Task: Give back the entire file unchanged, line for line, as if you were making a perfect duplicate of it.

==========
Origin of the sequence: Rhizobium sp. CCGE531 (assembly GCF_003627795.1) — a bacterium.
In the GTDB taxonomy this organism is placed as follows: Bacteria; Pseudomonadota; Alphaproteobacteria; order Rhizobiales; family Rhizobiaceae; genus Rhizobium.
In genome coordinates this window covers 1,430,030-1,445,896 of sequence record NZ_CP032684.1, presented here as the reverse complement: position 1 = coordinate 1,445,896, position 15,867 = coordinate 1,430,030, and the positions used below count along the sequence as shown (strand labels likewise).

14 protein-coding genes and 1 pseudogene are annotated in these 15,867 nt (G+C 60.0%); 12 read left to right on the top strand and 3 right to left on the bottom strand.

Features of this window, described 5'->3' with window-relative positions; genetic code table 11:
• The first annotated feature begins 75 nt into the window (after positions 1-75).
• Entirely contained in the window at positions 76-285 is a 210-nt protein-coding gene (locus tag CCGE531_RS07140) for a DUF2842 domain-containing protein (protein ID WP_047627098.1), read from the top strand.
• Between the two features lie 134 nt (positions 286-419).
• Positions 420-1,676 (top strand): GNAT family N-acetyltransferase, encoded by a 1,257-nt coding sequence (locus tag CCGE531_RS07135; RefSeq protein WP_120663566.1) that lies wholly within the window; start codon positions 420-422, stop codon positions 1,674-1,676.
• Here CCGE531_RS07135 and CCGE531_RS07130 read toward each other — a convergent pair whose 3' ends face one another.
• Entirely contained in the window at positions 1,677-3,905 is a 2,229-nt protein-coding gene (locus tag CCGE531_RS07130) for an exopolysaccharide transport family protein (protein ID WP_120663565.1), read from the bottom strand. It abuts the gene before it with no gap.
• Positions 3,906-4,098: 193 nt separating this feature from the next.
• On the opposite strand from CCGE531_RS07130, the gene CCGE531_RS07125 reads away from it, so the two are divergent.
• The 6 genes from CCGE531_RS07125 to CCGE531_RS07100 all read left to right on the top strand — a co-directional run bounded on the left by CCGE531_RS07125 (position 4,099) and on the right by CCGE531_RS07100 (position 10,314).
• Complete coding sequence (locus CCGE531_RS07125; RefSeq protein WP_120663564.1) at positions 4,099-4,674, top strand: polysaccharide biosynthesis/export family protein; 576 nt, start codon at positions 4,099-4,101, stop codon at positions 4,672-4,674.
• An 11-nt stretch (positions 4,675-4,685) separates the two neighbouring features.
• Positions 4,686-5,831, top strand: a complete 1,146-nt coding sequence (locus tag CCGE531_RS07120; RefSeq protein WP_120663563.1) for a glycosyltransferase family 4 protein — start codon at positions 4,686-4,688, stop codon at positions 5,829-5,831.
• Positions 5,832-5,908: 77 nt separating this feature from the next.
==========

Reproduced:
Origin of the sequence: Rhizobium sp. CCGE531 (assembly GCF_003627795.1) — a bacterium.
In the GTDB taxonomy this organism is placed as follows: Bacteria; Pseudomonadota; Alphaproteobacteria; order Rhizobiales; family Rhizobiaceae; genus Rhizobium.
In genome coordinates this window covers 1,430,030-1,445,896 of sequence record NZ_CP032684.1, presented here as the reverse complement: position 1 = coordinate 1,445,896, position 15,867 = coordinate 1,430,030, and the positions used below count along the sequence as shown (strand labels likewise).

14 protein-coding genes and 1 pseudogene are annotated in these 15,867 nt (G+C 60.0%); 12 read left to right on the top strand and 3 right to left on the bottom strand.

Features of this window, described 5'->3' with window-relative positions; genetic code table 11:
• The first annotated feature begins 75 nt into the window (after positions 1-75).
• Entirely contained in the window at positions 76-285 is a 210-nt protein-coding gene (locus tag CCGE531_RS07140) for a DUF2842 domain-containing protein (protein ID WP_047627098.1), read from the top strand.
• Between the two features lie 134 nt (positions 286-419).
• Positions 420-1,676 (top strand): GNAT family N-acetyltransferase, encoded by a 1,257-nt coding sequence (locus tag CCGE531_RS07135; RefSeq protein WP_120663566.1) that lies wholly within the window; start codon positions 420-422, stop codon positions 1,674-1,676.
• Here CCGE531_RS07135 and CCGE531_RS07130 read toward each other — a convergent pair whose 3' ends face one another.
• Entirely contained in the window at positions 1,677-3,905 is a 2,229-nt protein-coding gene (locus tag CCGE531_RS07130) for an exopolysaccharide transport family protein (protein ID WP_120663565.1), read from the bottom strand. It abuts the gene before it with no gap.
• Positions 3,906-4,098: 193 nt separating this feature from the next.
• On the opposite strand from CCGE531_RS07130, the gene CCGE531_RS07125 reads away from it, so the two are divergent.
• The 6 genes from CCGE531_RS07125 to CCGE531_RS07100 all read left to right on the top strand — a co-directional run bounded on the left by CCGE531_RS07125 (position 4,099) and on the right by CCGE531_RS07100 (position 10,314).
• Complete coding sequence (locus CCGE531_RS07125; RefSeq protein WP_120663564.1) at positions 4,099-4,674, top strand: polysaccharide biosynthesis/export family protein; 576 nt, start codon at positions 4,099-4,101, stop codon at positions 4,672-4,674.
• An 11-nt stretch (positions 4,675-4,685) separates the two neighbouring features.
• Positions 4,686-5,831, top strand: a complete 1,146-nt coding sequence (locus tag CCGE531_RS07120; RefSeq protein WP_120663563.1) for a glycosyltransferase family 4 protein — start codon at positions 4,686-4,688, stop codon at positions 5,829-5,831.
• Positions 5,832-5,908: 77 nt separating this feature from the next.